This morning, there’s no electricity, so my wife has put two pots of water on the stove, one for our family to use for ablutions and another that she’s already boiled for the neighbours, which she asks me to take round to them.

By the time I get home in the evening, it’s already dark. On the nights when there’s electricity in our neighbourhood, the streetlights cast a yellow glow on the snow, turning the mounds of snow piled up on either side of the road into gold. On those nights, everyone in the family is gathered in my father’s room watching TV. But when there’s no power, the streets are dark and ominous. Every alley, every turn in the road, every dark corner could be harbouring a thief standing in wait to rob you.

On the long winter nights when there’s no electricity, we while away the time chatting about the day that’s passed. My aunt is a gifted calligrapher and tutors my sister – who can’t go to school any more because of the Taleban’s ban on girls’ education – in penmanship. My brothers sell clothes on pushcarts in the Mandawi [Kabul’s central market] and tell me about their day, how many customers they’ve had and how much money they’ve made. On snowy days, when they can’t take their carts out to tout their wares, they stay home and help my wife with the heavy housework, plough the snow from our roof and clear the snow from the yard and the road outside our house. I watch after the children to give my wife some rest after a long day of housework. My three-year-old daughter is waiting patiently, but still fidgeting with expectant eyes, for the treat I’ve picked up for her on my way home, usually a small chocolate bar. One of my greatest joys is watching her jump up and down and squeal with pleasure when I finally reach into my pockets to fish out her daily present.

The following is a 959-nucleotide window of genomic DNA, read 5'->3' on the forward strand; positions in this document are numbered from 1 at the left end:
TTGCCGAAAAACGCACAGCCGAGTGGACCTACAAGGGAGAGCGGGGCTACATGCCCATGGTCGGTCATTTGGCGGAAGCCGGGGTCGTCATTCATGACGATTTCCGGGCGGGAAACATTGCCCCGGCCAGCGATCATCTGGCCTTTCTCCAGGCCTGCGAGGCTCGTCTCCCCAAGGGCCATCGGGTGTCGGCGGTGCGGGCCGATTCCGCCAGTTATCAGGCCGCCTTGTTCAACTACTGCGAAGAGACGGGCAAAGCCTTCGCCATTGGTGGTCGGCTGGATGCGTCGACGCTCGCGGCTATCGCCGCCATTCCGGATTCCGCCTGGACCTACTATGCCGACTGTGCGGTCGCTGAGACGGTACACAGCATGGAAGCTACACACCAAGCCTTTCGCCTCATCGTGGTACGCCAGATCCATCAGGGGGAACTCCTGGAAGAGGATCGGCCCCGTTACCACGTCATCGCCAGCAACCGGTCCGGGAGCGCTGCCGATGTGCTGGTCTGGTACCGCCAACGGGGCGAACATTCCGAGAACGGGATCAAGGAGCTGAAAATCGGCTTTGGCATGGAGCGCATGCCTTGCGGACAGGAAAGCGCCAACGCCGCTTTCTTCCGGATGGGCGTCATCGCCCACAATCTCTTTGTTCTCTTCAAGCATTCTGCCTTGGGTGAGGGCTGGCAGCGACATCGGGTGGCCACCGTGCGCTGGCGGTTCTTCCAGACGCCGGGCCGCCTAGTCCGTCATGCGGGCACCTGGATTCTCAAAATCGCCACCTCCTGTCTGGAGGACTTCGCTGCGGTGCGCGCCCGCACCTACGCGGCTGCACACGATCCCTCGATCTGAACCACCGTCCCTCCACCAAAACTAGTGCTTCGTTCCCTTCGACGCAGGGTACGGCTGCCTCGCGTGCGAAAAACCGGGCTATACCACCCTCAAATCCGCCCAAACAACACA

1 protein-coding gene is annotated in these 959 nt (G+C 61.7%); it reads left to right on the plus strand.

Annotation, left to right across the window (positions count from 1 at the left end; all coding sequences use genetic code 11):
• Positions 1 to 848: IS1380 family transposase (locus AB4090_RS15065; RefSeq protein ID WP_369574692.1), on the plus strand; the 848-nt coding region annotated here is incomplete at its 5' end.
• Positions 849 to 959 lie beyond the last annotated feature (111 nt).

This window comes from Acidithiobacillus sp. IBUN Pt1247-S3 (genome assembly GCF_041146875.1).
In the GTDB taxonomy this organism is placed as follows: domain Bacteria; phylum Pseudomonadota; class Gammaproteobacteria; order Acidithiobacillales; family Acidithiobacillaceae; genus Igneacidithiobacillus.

As I get dressed to go to the office, the smell of freshly baked bread wafts from the kitchen, but I have no time to eat breakfast at home this morning. On snowy days, I leave the house early and walk to work. I love to walk in the snow. I enjoy the fresh air, the rare respite from Kabul’s usual pollution, which forces us to cover our faces. I find the snowflakes dancing in the air and the delicate light coming off the carpet of snow romantic. But I know that snowfall is not romantic for the poor. For them, it’s a nightmare that will only end with the coming of spring and the hope that next year there will be enough money to heat their homes and electricity to light the long winter nights.

Edited by Roxanna Shapour